Sports Through the Lens of Economic History

Sports Through the Lens of Economic History

New Horizons in the Economics of Sport series

Edited by Richard Pomfret and John K. Wilson

From professional team sports to international events such as the Olympics and Tour de France, the modern sports industry continues to attract a large number of spectators and participants. This book, edited by Richard Pomfret and John K. Wilson analyzes the economic evolution of sports over the last 150 years, from a pastime activity to a big business enterprise. It begins at a time when entrepreneurs and players first started making money from professional sports leagues, through to the impact of radio and TV in the twentieth century, and onto the present day.

Chapter 6: Ground sharing between cricket and football in Australia

Lionel Frost, Margaret Lightbody, Abdel K. Halabi, Amanda J. Carter and Luc Borrowman

Subjects: economics and finance, history of economic thought, sports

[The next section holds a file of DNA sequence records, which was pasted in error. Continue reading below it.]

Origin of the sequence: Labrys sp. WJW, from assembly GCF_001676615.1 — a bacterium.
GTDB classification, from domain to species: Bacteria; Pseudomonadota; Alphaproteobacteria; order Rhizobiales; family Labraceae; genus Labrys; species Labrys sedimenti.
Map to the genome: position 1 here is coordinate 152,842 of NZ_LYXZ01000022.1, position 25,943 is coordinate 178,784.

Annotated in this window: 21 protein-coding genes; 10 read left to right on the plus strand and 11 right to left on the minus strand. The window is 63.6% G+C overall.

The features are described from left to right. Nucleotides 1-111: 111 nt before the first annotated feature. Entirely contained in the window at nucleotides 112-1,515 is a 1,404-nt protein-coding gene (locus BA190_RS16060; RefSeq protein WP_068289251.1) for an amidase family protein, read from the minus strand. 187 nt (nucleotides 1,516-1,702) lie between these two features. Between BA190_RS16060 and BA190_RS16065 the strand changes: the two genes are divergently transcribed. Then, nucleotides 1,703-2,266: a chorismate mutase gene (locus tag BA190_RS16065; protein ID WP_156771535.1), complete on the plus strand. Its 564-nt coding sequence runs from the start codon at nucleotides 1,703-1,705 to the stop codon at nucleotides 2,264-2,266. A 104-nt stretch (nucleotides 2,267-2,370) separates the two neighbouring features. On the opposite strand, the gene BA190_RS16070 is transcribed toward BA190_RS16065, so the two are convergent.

Shared use of grounds allowed Australian cricket and football to subsidize each other, but cartel arrangements that determined the use of stadiums and the distribution of benefits and costs between sports may have been less than optimal. Estimation of deadweight losses from the use of stadiums is not possible in the absence of a counterfactual specifying the level of demand if the behaviour of cartel members had been coordinated more effectively. Archival, financial and attendance report data can be used to estimate increases in actual demand under alternative scenarios. In Melbourne and Adelaide, the controlling bodies of cricket and football uncured significant losses in welfare from joint use of their cities’ major stadium, due to the importance they attached to non-monetary aspects of utility.

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